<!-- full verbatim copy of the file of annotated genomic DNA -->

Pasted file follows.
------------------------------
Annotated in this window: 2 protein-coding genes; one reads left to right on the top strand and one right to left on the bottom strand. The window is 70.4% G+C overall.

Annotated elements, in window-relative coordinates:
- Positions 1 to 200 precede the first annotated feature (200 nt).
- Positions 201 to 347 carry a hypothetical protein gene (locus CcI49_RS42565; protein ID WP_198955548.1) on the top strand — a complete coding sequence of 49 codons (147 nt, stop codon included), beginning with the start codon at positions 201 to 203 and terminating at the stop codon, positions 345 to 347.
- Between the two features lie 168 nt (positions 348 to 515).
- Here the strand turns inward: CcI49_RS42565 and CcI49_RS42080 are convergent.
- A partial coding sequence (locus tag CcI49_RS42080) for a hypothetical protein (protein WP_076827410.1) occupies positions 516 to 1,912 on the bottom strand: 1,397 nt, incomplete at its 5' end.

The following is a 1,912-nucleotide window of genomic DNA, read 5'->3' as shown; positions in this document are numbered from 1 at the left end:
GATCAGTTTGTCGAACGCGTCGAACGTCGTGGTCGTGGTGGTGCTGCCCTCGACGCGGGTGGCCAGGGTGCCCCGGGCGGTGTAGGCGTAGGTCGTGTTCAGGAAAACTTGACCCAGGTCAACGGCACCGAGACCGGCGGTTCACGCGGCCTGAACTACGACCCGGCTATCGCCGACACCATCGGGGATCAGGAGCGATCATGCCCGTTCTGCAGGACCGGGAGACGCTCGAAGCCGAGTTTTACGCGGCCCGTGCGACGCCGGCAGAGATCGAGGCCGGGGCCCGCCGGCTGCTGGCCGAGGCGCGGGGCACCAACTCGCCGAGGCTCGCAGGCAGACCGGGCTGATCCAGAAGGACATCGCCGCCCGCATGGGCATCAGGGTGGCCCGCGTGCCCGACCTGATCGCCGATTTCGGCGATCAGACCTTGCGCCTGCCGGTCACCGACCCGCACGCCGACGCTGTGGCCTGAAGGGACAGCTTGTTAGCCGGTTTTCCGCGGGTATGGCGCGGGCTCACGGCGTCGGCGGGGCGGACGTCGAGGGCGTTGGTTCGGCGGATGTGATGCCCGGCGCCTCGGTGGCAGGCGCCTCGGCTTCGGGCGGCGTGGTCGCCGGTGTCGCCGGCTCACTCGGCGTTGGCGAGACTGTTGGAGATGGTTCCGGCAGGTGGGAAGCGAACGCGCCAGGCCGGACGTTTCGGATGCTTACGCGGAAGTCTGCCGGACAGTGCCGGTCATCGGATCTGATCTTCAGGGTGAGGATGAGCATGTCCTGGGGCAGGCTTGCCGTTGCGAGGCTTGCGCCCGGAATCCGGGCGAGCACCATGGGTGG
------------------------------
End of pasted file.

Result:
Annotated in this window: 2 protein-coding genes; one reads left to right on the top strand and one right to left on the bottom strand. The window is 70.4% G+C overall.

Annotated elements, in window-relative coordinates:
- Positions 1 to 200 precede the first annotated feature (200 nt).
- Positions 201 to 347 carry a hypothetical protein gene (locus CcI49_RS42565; protein ID WP_198955548.1) on the top strand — a complete coding sequence of 49 codons (147 nt, stop codon included), beginning with the start codon at positions 201 to 203 and terminating at the stop codon, positions 345 to 347.
- Between the two features lie 168 nt (positions 348 to 515).
- Here the strand turns inward: CcI49_RS42565 and CcI49_RS42080 are convergent.
- A partial coding sequence (locus tag CcI49_RS42080) for a hypothetical protein (protein WP_076827410.1) occupies positions 516 to 1,912 on the bottom strand: 1,397 nt, incomplete at its 5' end.

The following is a 1,912-nucleotide window of genomic DNA, read 5'->3' as shown; positions in this document are numbered from 1 at the left end:
GATCAGTTTGTCGAACGCGTCGAACGTCGTGGTCGTGGTGGTGCTGCCCTCGACGCGGGTGGCCAGGGTGCCCCGGGCGGTGTAGGCGTAGGTCGTGTTCAGGAAAACTTGACCCAGGTCAACGGCACCGAGACCGGCGGTTCACGCGGCCTGAACTACGACCCGGCTATCGCCGACACCATCGGGGATCAGGAGCGATCATGCCCGTTCTGCAGGACCGGGAGACGCTCGAAGCCGAGTTTTACGCGGCCCGTGCGACGCCGGCAGAGATCGAGGCCGGGGCCCGCCGGCTGCTGGCCGAGGCGCGGGGCACCAACTCGCCGAGGCTCGCAGGCAGACCGGGCTGATCCAGAAGGACATCGCCGCCCGCATGGGCATCAGGGTGGCCCGCGTGCCCGACCTGATCGCCGATTTCGGCGATCAGACCTTGCGCCTGCCGGTCACCGACCCGCACGCCGACGCTGTGGCCTGAAGGGACAGCTTGTTAGCCGGTTTTCCGCGGGTATGGCGCGGGCTCACGGCGTCGGCGGGGCGGACGTCGAGGGCGTTGGTTCGGCGGATGTGATGCCCGGCGCCTCGGTGGCAGGCGCCTCGGCTTCGGGCGGCGTGGTCGCCGGTGTCGCCGGCTCACTCGGCGTTGGCGAGACTGTTGGAGATGGTTCCGGCAGGTGGGAAGCGAACGCGCCAGGCCGGACGTTTCGGATGCTTACGCGGAAGTCTGCCGGACAGTGCCGGTCATCGGATCTGATCTTCAGGGTGAGGATGAGCATGTCCTGGGGCAGGCTTGCCGTTGCGAGGCTTGCGCCCGGAATCCGGGCGAGCACCATGGGTGG